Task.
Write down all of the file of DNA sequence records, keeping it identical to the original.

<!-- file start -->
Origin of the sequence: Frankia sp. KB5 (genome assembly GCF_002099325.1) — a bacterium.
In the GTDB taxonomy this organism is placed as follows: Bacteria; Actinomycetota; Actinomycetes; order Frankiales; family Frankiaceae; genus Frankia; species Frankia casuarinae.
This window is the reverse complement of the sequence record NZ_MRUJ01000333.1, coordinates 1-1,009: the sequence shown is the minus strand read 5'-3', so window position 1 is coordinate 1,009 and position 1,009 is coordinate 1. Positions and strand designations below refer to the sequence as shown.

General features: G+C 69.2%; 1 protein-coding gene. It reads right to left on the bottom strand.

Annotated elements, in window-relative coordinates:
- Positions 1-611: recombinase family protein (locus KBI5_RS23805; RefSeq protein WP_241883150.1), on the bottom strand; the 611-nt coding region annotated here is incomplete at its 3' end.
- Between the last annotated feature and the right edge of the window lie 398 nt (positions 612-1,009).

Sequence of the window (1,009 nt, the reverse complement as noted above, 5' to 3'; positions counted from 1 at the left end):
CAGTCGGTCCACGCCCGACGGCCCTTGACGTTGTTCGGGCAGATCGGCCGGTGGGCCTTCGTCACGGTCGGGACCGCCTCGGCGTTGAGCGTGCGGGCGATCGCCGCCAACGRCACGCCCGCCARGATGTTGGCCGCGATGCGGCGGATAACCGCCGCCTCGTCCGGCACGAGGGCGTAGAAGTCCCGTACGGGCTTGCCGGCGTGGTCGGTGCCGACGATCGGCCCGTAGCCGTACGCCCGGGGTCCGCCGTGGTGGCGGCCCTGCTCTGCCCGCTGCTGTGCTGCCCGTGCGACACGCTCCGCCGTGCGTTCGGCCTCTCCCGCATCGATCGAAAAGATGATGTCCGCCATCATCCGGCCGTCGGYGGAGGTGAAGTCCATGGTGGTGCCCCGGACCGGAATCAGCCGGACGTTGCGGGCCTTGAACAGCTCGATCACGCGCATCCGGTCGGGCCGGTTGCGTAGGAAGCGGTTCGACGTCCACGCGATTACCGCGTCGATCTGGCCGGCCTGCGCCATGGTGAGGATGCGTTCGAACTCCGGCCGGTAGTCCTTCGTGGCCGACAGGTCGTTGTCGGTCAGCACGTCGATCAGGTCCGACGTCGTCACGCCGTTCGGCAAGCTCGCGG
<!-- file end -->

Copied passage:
Origin of the sequence: Frankia sp. KB5 (genome assembly GCF_002099325.1) — a bacterium.
In the GTDB taxonomy this organism is placed as follows: Bacteria; Actinomycetota; Actinomycetes; order Frankiales; family Frankiaceae; genus Frankia; species Frankia casuarinae.
This window is the reverse complement of the sequence record NZ_MRUJ01000333.1, coordinates 1-1,009: the sequence shown is the minus strand read 5'-3', so window position 1 is coordinate 1,009 and position 1,009 is coordinate 1. Positions and strand designations below refer to the sequence as shown.

General features: G+C 69.2%; 1 protein-coding gene. It reads right to left on the bottom strand.

Annotated elements, in window-relative coordinates:
- Positions 1-611: recombinase family protein (locus KBI5_RS23805; RefSeq protein WP_241883150.1), on the bottom strand; the 611-nt coding region annotated here is incomplete at its 3' end.
- Between the last annotated feature and the right edge of the window lie 398 nt (positions 612-1,009).

Sequence of the window (1,009 nt, the reverse complement as noted above, 5' to 3'; positions counted from 1 at the left end):
CAGTCGGTCCACGCCCGACGGCCCTTGACGTTGTTCGGGCAGATCGGCCGGTGGGCCTTCGTCACGGTCGGGACCGCCTCGGCGTTGAGCGTGCGGGCGATCGCCGCCAACGRCACGCCCGCCARGATGTTGGCCGCGATGCGGCGGATAACCGCCGCCTCGTCCGGCACGAGGGCGTAGAAGTCCCGTACGGGCTTGCCGGCGTGGTCGGTGCCGACGATCGGCCCGTAGCCGTACGCCCGGGGTCCGCCGTGGTGGCGGCCCTGCTCTGCCCGCTGCTGTGCTGCCCGTGCGACACGCTCCGCCGTGCGTTCGGCCTCTCCCGCATCGATCGAAAAGATGATGTCCGCCATCATCCGGCCGTCGGYGGAGGTGAAGTCCATGGTGGTGCCCCGGACCGGAATCAGCCGGACGTTGCGGGCCTTGAACAGCTCGATCACGCGCATCCGGTCGGGCCGGTTGCGTAGGAAGCGGTTCGACGTCCACGCGATTACCGCGTCGATCTGGCCGGCCTGCGCCATGGTGAGGATGCGTTCGAACTCCGGCCGGTAGTCCTTCGTGGCCGACAGGTCGTTGTCGGTCAGCACGTCGATCAGGTCCGACGTCGTCACGCCGTTCGGCAAGCTCGCGG